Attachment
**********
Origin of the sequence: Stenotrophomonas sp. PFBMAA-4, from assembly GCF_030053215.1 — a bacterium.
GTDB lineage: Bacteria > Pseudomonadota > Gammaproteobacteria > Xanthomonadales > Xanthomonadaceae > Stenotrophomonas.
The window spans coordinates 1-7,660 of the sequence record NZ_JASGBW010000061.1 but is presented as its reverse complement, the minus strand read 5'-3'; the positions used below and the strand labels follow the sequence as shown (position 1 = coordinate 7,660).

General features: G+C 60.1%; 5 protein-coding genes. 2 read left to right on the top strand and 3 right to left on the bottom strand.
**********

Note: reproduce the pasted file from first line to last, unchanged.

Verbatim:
Origin of the sequence: Stenotrophomonas sp. PFBMAA-4, from assembly GCF_030053215.1 — a bacterium.
GTDB lineage: Bacteria > Pseudomonadota > Gammaproteobacteria > Xanthomonadales > Xanthomonadaceae > Stenotrophomonas.
The window spans coordinates 1-7,660 of the sequence record NZ_JASGBW010000061.1 but is presented as its reverse complement, the minus strand read 5'-3'; the positions used below and the strand labels follow the sequence as shown (position 1 = coordinate 7,660).

General features: G+C 60.1%; 5 protein-coding genes. 2 read left to right on the top strand and 3 right to left on the bottom strand.